Silencing the songs
Church choir music in jeopardy due to coronavirus
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Hey there, time traveller!
This article was published 23/05/2020 (814 days ago), so information in it may no longer be current.
Can you imagine a church service without singing?
I can’t. But that might be the case for the next year or more if warnings from scientists and public health officials about the spread of the novel coronavirus are correct.
According to experts, one of the easiest ways to spread the virus is by singing. That’s what Dr. Lucinda Halstead, the president of the Performing Arts Medical Association and the Medical Director of the Department of Otolaryngology at the University of South Carolina, and Dr. Donald Milton, an infectious bio-aerosol specialist at the University of Maryland, told the National Association of Teachers of Singing and the American Choral Directors Association earlier this month.
In their presentation, the two stated there is no safe way for singers to rehearse together until there is a COVID-19 vaccine and a 95 per cent effective treatment in place — something they think is at least 18-24 months away.
They went on to say there is no spacing solution for singing groups that would eliminate risk, noting singing can transmit the virus up to 16 feet.
According to Halstead, physical distancing is not an option. “You would need a football stadium to space apart the… choir,” she said.
Masks may also not provide safe methods for singing, they added; Milton said experiments with the flu found people still spread the influenza virus from their breath in fine particles even when wearing masks.
What’s true for choirs and choral groups is also true for congregations. And if it is, who can imagine a church service with no singing?
Jeremy Penner can’t. For the director of worship and media at Portage Church here in Winnipeg, “the word that comes to mind about this news is ‘devastating.’”
And yet, he also wants everyone to be safe. Once his church is allowed to gather in person, Penner said he wants to follow health advice about singing, suspending it if it is not safe to do so.
Although that will be difficult, he notes Christians throughout history have suffered much more. This includes persecuted Christians who met secretly and avoided singing in order not to be discovered.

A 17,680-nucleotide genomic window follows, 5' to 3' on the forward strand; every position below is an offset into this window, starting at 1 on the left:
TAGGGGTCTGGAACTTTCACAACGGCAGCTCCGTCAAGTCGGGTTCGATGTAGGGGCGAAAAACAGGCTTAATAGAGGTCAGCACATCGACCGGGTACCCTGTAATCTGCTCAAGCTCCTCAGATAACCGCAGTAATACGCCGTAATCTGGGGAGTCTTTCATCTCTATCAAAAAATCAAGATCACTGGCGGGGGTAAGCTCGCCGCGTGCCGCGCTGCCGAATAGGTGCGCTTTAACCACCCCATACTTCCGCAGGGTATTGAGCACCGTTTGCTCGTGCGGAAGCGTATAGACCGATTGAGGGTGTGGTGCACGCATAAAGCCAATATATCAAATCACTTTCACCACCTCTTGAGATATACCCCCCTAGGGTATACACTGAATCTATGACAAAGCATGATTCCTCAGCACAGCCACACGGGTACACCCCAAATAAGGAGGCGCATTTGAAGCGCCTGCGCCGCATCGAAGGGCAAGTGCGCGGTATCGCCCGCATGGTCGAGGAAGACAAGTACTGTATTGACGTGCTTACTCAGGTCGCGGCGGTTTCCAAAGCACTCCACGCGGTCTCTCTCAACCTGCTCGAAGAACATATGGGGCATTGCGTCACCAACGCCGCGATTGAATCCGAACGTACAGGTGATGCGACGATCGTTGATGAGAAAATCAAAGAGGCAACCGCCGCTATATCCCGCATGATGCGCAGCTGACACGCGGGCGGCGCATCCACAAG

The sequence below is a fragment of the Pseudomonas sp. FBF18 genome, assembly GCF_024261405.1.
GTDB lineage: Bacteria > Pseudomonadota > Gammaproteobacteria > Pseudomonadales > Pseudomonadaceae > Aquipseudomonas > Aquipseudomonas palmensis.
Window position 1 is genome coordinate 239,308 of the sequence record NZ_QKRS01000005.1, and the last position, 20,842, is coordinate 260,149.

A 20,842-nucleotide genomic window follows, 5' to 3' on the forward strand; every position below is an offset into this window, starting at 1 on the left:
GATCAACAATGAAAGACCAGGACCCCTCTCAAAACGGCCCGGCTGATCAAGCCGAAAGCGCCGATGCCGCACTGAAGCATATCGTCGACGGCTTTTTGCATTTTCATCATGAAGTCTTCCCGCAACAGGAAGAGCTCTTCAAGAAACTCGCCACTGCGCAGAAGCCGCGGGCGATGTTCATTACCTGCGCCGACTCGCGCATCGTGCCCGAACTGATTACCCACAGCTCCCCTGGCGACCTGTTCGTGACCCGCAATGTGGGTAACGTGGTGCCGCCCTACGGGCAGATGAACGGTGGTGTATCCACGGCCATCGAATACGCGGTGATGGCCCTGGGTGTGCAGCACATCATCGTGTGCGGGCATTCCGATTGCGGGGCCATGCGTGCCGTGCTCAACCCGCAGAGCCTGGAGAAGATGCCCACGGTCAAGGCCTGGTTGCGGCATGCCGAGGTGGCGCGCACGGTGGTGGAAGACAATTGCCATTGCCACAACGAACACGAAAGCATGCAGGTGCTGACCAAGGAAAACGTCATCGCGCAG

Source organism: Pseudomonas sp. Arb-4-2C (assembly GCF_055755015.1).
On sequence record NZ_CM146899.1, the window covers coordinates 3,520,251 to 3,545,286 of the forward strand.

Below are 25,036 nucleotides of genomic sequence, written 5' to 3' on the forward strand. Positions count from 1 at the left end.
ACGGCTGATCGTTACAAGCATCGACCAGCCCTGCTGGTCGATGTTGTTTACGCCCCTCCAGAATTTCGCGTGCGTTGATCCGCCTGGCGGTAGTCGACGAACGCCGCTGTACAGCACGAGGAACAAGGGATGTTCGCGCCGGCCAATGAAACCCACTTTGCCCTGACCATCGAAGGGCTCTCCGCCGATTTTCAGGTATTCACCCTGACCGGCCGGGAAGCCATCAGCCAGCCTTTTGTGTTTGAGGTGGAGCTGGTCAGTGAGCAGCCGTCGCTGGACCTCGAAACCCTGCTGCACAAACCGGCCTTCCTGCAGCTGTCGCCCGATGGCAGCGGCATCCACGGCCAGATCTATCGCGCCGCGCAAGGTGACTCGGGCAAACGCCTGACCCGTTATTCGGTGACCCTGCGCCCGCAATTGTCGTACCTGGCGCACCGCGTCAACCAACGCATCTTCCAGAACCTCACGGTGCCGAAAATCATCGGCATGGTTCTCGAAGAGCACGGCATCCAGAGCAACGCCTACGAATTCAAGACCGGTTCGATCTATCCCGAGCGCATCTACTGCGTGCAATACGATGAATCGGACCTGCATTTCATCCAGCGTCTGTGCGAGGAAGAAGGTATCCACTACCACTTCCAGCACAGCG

That was also true worship, he noted. It focused “on the hope we have in God, that He will bring us through it like He has always brought His people through hard times in the past… if God is leading us to go through a similar period of restraint in our worship, then our rejoicing will be even greater when we come through it.”
Michael Wilson, minister at Charleswood United Church, said his church would also follow health guidelines about singing if it isn’t safe. But even if that happens, it doesn’t mean there will never be congregational or choir singing ever again, he said.
“The future of congregational singing is that there will be congregational singing,” he said. “When and how are fair questions, but there is no need to rush to an answer before there has been time to reflect on what that means.”
Janet Brenneman is a professor of music at Canadian Mennonite University. The dire warnings have “sparked real concern and panic for some,” she noted.
For Brenneman, who conducts the university’s choirs and often leads singing at her church, Bethel Mennonite, it’s hard to imagine what life might look like with no choral singing.
But, she said, directives from public health officials need to be taken seriously. “We don’t want to put anybody at risk,” she said.
And yet, the loss of congregational singing in churches would be a huge blow, she said.
“That’s the way the congregation finds its collective voice, how many participate in worship,” she said. Without singing, “it just wouldn’t be the same.”
When the question about singing in churches, once groups can gather again, was posed to provincial health authorities, a spokesperson noted they are aware about “droplet production” when singing.
“If and when gathering size increases and the situation evolves, Manitoba public health officials will provide guidance based on evidence at that time,” the spokesperson said.
In Luke 19:39-40, we are told some Pharisees told Jesus to tell his disciples to keep quiet. “I tell you,” Jesus replied, “if they keep quiet, the stones will cry out.”
If the coronavirus silences singing in churches until a vaccine is created, I’m sure Christians will still find other ways to praise God.